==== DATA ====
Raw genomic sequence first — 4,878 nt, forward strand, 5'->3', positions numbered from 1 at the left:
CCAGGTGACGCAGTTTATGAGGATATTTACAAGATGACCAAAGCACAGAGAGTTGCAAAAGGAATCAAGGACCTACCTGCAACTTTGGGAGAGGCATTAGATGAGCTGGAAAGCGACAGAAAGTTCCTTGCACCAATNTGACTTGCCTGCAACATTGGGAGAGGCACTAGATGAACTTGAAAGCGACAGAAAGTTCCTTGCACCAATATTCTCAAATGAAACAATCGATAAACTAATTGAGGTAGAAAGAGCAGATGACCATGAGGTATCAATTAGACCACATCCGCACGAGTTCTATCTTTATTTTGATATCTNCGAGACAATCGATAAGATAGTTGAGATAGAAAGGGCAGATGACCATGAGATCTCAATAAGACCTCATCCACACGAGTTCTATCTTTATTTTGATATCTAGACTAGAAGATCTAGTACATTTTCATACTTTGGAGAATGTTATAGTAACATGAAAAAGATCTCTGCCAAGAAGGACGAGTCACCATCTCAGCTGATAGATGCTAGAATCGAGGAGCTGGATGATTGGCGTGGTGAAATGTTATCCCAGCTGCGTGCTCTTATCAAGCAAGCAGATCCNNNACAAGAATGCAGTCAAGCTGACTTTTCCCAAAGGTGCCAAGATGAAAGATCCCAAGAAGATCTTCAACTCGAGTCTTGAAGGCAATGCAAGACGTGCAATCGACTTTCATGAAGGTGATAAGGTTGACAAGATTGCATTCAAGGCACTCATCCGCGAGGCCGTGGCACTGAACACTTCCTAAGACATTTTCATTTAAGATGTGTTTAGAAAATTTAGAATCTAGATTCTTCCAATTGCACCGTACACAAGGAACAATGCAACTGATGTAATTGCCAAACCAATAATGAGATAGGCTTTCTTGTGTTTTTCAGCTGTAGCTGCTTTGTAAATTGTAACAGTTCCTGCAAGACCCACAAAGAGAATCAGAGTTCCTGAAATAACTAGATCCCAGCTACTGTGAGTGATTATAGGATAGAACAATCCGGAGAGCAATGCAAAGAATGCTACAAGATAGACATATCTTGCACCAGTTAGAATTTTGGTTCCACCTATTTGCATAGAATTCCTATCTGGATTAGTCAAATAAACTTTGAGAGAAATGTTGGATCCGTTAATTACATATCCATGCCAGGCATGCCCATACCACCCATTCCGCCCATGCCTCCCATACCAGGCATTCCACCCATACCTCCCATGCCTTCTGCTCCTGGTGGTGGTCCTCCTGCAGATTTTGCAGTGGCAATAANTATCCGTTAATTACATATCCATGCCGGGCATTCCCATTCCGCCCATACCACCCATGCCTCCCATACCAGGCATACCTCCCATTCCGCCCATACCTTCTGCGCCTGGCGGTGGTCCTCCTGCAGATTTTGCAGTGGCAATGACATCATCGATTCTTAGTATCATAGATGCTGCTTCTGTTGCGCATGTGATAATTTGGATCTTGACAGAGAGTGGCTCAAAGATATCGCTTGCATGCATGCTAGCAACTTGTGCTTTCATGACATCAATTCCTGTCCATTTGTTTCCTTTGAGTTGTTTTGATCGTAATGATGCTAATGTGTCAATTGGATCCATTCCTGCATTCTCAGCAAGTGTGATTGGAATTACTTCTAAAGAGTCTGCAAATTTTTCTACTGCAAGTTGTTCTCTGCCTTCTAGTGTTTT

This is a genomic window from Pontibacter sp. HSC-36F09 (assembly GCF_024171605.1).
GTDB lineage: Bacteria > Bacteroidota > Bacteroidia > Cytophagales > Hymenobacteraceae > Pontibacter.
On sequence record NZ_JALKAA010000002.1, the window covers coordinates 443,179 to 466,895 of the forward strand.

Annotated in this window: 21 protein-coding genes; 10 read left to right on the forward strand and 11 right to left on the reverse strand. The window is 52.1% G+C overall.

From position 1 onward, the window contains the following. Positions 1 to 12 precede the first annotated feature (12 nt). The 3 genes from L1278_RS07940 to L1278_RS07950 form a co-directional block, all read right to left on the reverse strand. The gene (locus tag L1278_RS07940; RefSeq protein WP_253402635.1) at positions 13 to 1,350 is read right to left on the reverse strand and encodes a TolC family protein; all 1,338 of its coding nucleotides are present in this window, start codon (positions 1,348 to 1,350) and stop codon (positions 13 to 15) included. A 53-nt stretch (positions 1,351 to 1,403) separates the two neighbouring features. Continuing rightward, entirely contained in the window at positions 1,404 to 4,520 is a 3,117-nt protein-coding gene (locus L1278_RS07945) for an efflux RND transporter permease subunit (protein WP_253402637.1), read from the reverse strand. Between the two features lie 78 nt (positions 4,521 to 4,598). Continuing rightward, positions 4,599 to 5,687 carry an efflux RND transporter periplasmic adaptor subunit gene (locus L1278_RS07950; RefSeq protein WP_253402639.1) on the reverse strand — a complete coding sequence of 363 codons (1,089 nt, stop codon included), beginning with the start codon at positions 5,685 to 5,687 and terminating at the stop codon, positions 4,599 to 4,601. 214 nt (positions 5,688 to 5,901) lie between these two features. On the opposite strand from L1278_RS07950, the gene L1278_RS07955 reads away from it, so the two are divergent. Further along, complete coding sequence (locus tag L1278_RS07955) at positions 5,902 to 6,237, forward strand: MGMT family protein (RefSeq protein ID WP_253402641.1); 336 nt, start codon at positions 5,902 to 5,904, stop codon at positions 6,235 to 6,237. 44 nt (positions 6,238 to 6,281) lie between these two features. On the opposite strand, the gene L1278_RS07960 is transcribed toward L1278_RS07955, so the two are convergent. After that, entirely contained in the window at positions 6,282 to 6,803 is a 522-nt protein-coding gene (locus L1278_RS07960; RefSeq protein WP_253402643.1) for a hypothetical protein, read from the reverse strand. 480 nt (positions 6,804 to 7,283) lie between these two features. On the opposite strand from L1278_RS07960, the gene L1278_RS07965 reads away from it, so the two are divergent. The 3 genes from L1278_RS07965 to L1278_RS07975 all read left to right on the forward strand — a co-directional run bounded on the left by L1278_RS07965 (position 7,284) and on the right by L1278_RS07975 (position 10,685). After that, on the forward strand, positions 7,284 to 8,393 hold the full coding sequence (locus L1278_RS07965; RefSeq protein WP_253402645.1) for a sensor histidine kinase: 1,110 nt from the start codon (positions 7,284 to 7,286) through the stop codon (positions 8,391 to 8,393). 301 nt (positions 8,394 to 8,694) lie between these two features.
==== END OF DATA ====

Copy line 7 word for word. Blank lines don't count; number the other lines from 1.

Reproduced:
From position 1 onward, the window contains the following. Positions 1 to 12 precede the first annotated feature (12 nt). The 3 genes from L1278_RS07940 to L1278_RS07950 form a co-directional block, all read right to left on the reverse strand. The gene (locus tag L1278_RS07940; RefSeq protein WP_253402635.1) at positions 13 to 1,350 is read right to left on the reverse strand and encodes a TolC family protein; all 1,338 of its coding nucleotides are present in this window, start codon (positions 1,348 to 1,350) and stop codon (positions 13 to 15) included. A 53-nt stretch (positions 1,351 to 1,403) separates the two neighbouring features. Continuing rightward, entirely contained in the window at positions 1,404 to 4,520 is a 3,117-nt protein-coding gene (locus L1278_RS07945) for an efflux RND transporter permease subunit (protein WP_253402637.1), read from the reverse strand. Between the two features lie 78 nt (positions 4,521 to 4,598). Continuing rightward, positions 4,599 to 5,687 carry an efflux RND transporter periplasmic adaptor subunit gene (locus L1278_RS07950; RefSeq protein WP_253402639.1) on the reverse strand — a complete coding sequence of 363 codons (1,089 nt, stop codon included), beginning with the start codon at positions 5,685 to 5,687 and terminating at the stop codon, positions 4,599 to 4,601. 214 nt (positions 5,688 to 5,901) lie between these two features. On the opposite strand from L1278_RS07950, the gene L1278_RS07955 reads away from it, so the two are divergent. Further along, complete coding sequence (locus tag L1278_RS07955) at positions 5,902 to 6,237, forward strand: MGMT family protein (RefSeq protein ID WP_253402641.1); 336 nt, start codon at positions 5,902 to 5,904, stop codon at positions 6,235 to 6,237. 44 nt (positions 6,238 to 6,281) lie between these two features. On the opposite strand, the gene L1278_RS07960 is transcribed toward L1278_RS07955, so the two are convergent. After that, entirely contained in the window at positions 6,282 to 6,803 is a 522-nt protein-coding gene (locus L1278_RS07960; RefSeq protein WP_253402643.1) for a hypothetical protein, read from the reverse strand. 480 nt (positions 6,804 to 7,283) lie between these two features. On the opposite strand from L1278_RS07960, the gene L1278_RS07965 reads away from it, so the two are divergent. The 3 genes from L1278_RS07965 to L1278_RS07975 all read left to right on the forward strand — a co-directional run bounded on the left by L1278_RS07965 (position 7,284) and on the right by L1278_RS07975 (position 10,685). After that, on the forward strand, positions 7,284 to 8,393 hold the full coding sequence (locus L1278_RS07965; RefSeq protein WP_253402645.1) for a sensor histidine kinase: 1,110 nt from the start codon (positions 7,284 to 7,286) through the stop codon (positions 8,391 to 8,393). 301 nt (positions 8,394 to 8,694) lie between these two features.